The Baltimore Food Hub is a historic renovation project designed to create a center for commercial and community activity. The goal is to restore a blighted, 3.5-acre brownfield site with a campus of food-related enterprises.
With key development partners Humanim and the Historic East Baltimore Community Action Coalition, ACT is transforming a city water pumping station built in the 1890s. Used by Baltimore City for a century, the properties were abandoned in the 1990s. The 3.5-acre site later served as a filming location for the HBO program The Wire.

ACT began restoring the site, first through extensive environmental clean-up, in September 2016. In November 2017, Humanim’s City Seeds  social enterprise opened its doors. Through catering contracts with businesses and institutions like Kaiser and Johns Hopkins, City Seeds provides employment and training in the food industry for local residents. Construction on the Baltimore Food Hub is slated for completion in spring 2019.

The Baltimore Food Hub project responds to needs identified by residents through the East Baltimore Revitalization Project, a community planning initiative for Broadway East.

Food Hub History

In 1888, Baltimore City purchased 3.5 acres of land from George S. Brown for the Eastern High-Service Pumping Station and Storage Yard, now the home of the Baltimore Food Hub. Designed by architect Jackson C. Gott, the Romanesque style buildings constructed by Henry R. Worthington cost $75,000 and were completed in 1891.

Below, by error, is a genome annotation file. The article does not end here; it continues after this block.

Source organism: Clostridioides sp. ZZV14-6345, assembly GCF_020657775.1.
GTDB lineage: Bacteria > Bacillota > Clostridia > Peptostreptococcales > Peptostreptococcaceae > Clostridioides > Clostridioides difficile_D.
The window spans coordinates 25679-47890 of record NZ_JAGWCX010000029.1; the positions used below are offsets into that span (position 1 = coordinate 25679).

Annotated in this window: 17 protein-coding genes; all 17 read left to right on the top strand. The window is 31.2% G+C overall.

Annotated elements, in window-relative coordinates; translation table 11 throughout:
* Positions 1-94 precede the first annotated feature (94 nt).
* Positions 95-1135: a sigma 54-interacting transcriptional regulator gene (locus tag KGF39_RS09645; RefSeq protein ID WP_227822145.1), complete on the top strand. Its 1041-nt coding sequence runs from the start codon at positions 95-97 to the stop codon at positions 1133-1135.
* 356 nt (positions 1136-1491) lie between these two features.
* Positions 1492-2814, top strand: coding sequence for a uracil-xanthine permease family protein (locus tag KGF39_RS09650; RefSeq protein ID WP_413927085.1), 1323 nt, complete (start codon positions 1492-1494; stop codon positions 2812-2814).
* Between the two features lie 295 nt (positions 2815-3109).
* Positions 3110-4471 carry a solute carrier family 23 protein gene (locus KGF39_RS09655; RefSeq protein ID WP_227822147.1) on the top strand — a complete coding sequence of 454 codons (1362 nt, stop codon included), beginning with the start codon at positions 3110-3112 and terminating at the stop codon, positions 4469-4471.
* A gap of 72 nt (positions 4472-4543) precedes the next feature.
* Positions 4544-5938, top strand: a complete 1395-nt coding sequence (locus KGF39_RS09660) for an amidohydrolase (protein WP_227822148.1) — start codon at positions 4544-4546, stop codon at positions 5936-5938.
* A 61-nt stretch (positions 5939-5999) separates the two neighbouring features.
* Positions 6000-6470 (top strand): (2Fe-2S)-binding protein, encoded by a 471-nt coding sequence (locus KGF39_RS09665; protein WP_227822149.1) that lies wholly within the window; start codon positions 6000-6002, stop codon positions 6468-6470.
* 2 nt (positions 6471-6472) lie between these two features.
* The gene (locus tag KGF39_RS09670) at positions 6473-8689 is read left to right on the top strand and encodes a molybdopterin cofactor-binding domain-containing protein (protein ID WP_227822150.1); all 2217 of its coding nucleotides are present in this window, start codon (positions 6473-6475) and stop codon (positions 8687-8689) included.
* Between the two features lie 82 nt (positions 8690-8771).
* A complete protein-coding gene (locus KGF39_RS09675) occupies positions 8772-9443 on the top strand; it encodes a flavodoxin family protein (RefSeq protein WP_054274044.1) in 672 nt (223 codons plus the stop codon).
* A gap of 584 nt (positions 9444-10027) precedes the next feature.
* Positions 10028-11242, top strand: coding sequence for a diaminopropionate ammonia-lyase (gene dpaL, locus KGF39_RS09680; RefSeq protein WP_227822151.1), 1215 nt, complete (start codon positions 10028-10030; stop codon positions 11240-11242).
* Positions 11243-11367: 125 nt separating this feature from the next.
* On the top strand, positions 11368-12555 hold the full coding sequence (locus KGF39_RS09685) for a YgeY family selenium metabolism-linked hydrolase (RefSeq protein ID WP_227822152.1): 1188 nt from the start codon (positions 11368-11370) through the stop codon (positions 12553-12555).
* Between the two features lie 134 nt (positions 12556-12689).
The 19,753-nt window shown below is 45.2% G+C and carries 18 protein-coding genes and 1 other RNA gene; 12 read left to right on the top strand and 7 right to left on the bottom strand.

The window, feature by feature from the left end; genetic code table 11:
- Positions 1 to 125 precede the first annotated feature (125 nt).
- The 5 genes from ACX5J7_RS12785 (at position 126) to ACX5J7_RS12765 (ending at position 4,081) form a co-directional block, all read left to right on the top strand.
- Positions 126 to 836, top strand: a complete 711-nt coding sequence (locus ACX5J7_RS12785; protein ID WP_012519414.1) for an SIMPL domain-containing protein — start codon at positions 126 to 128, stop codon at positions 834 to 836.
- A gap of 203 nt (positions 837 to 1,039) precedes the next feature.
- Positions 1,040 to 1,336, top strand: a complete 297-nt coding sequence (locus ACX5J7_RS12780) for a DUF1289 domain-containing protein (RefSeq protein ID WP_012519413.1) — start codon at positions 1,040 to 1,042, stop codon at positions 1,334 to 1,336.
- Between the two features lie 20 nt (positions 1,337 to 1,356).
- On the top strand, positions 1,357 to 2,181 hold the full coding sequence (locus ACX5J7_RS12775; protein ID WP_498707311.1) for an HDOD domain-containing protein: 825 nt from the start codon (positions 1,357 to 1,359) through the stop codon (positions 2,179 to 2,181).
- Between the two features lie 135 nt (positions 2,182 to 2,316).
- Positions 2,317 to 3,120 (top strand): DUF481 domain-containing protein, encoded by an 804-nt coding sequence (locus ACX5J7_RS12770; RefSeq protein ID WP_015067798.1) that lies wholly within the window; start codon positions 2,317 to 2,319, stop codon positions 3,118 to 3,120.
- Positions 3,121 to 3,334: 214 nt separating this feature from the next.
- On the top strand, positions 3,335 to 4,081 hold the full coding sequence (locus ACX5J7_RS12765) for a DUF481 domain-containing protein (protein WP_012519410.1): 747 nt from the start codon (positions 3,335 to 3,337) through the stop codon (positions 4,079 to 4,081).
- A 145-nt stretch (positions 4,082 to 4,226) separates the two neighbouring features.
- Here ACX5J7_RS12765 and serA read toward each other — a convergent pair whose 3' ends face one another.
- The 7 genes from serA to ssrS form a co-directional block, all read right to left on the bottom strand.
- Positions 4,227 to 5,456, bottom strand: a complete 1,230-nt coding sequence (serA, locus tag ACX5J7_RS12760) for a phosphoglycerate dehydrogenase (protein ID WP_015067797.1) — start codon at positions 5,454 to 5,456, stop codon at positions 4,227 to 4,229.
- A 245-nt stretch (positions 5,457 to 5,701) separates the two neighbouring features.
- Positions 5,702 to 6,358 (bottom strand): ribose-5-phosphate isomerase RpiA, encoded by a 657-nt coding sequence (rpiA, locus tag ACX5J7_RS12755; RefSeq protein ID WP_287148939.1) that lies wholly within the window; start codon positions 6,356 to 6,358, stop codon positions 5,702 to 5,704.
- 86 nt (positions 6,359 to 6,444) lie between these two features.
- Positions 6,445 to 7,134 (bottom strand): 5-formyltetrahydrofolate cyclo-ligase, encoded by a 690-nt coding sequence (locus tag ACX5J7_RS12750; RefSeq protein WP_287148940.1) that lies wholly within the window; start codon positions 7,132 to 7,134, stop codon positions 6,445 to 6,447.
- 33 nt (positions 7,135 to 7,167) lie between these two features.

The buildings housed a machinery department and pumping station with a capacity of 5 million gallons per day, supplying the Guilford Reservoir with water from Lake Clifton. The station provided water service to properties between Huntingdon Avenue and Cold Spring Lane by supplying the reservoir through 36” pipes under York Road.

In 1901 a new stable and carriage house allowed an additional eight horses and carriages. In 1902 construction of the large fireproof storehouse (now known as Building 3) at Gay Street began. A new blacksmith shop was built in 1908 to replace one that burned down the previous year. Due to the war, “inspectresses” replaced inspectors in 1918.

A decade later, Baltimore City became one of the first large American cities to complete electrification of pumping. The same year, 1928, the new Hillen Pumping Station was placed into service and the Eastern Pumping Station was abandoned.

The city intended to remodel the station for meter testing, repair and storage, but later decided to remodel the decommissioned Mount Royal Pumping Station instead. In 1944, the Eastern Pumping Station served as a station for the Air Raid Organization.

We have found few records of the site’s use from the 1940s to 1990s. By the 2000s the site served as the filming location of Cutty’s Gym for the television series The Wire. As the buildings continued to fall into disrepair, the city used the site to store equipment. At some point the city began using the site as a dumping ground for tires and other debris. American Communities Trust purchased the site in 2016.

Thanks to Ronald Parks, Baltimore City Department of Public Works, for site history and photos.